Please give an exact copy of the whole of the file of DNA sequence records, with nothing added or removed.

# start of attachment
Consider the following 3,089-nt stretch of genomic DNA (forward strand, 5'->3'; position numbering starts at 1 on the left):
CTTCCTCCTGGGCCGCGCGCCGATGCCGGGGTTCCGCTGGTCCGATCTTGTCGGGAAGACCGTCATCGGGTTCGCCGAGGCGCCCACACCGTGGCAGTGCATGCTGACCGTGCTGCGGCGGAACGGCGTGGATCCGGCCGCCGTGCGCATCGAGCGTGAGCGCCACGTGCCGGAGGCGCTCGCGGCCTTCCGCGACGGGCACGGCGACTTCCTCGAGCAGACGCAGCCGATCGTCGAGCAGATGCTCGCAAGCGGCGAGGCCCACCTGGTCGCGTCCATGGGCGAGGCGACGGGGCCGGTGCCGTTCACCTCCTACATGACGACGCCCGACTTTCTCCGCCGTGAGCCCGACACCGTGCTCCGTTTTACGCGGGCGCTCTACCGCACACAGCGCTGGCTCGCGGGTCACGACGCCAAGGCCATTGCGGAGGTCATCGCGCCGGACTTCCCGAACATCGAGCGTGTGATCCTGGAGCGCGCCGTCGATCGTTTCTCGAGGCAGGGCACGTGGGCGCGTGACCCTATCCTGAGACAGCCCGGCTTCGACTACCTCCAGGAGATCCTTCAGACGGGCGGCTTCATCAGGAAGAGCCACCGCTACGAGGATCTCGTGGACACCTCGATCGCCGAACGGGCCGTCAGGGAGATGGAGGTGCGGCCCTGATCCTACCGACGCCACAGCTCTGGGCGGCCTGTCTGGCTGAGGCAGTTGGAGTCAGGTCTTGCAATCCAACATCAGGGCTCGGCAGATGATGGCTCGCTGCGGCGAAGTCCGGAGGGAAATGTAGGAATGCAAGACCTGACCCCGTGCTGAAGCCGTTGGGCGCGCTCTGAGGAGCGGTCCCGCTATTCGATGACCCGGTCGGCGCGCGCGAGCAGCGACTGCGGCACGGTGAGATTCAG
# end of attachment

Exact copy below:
Consider the following 3,089-nt stretch of genomic DNA (forward strand, 5'->3'; position numbering starts at 1 on the left):
CTTCCTCCTGGGCCGCGCGCCGATGCCGGGGTTCCGCTGGTCCGATCTTGTCGGGAAGACCGTCATCGGGTTCGCCGAGGCGCCCACACCGTGGCAGTGCATGCTGACCGTGCTGCGGCGGAACGGCGTGGATCCGGCCGCCGTGCGCATCGAGCGTGAGCGCCACGTGCCGGAGGCGCTCGCGGCCTTCCGCGACGGGCACGGCGACTTCCTCGAGCAGACGCAGCCGATCGTCGAGCAGATGCTCGCAAGCGGCGAGGCCCACCTGGTCGCGTCCATGGGCGAGGCGACGGGGCCGGTGCCGTTCACCTCCTACATGACGACGCCCGACTTTCTCCGCCGTGAGCCCGACACCGTGCTCCGTTTTACGCGGGCGCTCTACCGCACACAGCGCTGGCTCGCGGGTCACGACGCCAAGGCCATTGCGGAGGTCATCGCGCCGGACTTCCCGAACATCGAGCGTGTGATCCTGGAGCGCGCCGTCGATCGTTTCTCGAGGCAGGGCACGTGGGCGCGTGACCCTATCCTGAGACAGCCCGGCTTCGACTACCTCCAGGAGATCCTTCAGACGGGCGGCTTCATCAGGAAGAGCCACCGCTACGAGGATCTCGTGGACACCTCGATCGCCGAACGGGCCGTCAGGGAGATGGAGGTGCGGCCCTGATCCTACCGACGCCACAGCTCTGGGCGGCCTGTCTGGCTGAGGCAGTTGGAGTCAGGTCTTGCAATCCAACATCAGGGCTCGGCAGATGATGGCTCGCTGCGGCGAAGTCCGGAGGGAAATGTAGGAATGCAAGACCTGACCCCGTGCTGAAGCCGTTGGGCGCGCTCTGAGGAGCGGTCCCGCTATTCGATGACCCGGTCGGCGCGCGCGAGCAGCGACTGCGGCACGGTGAGATTCAG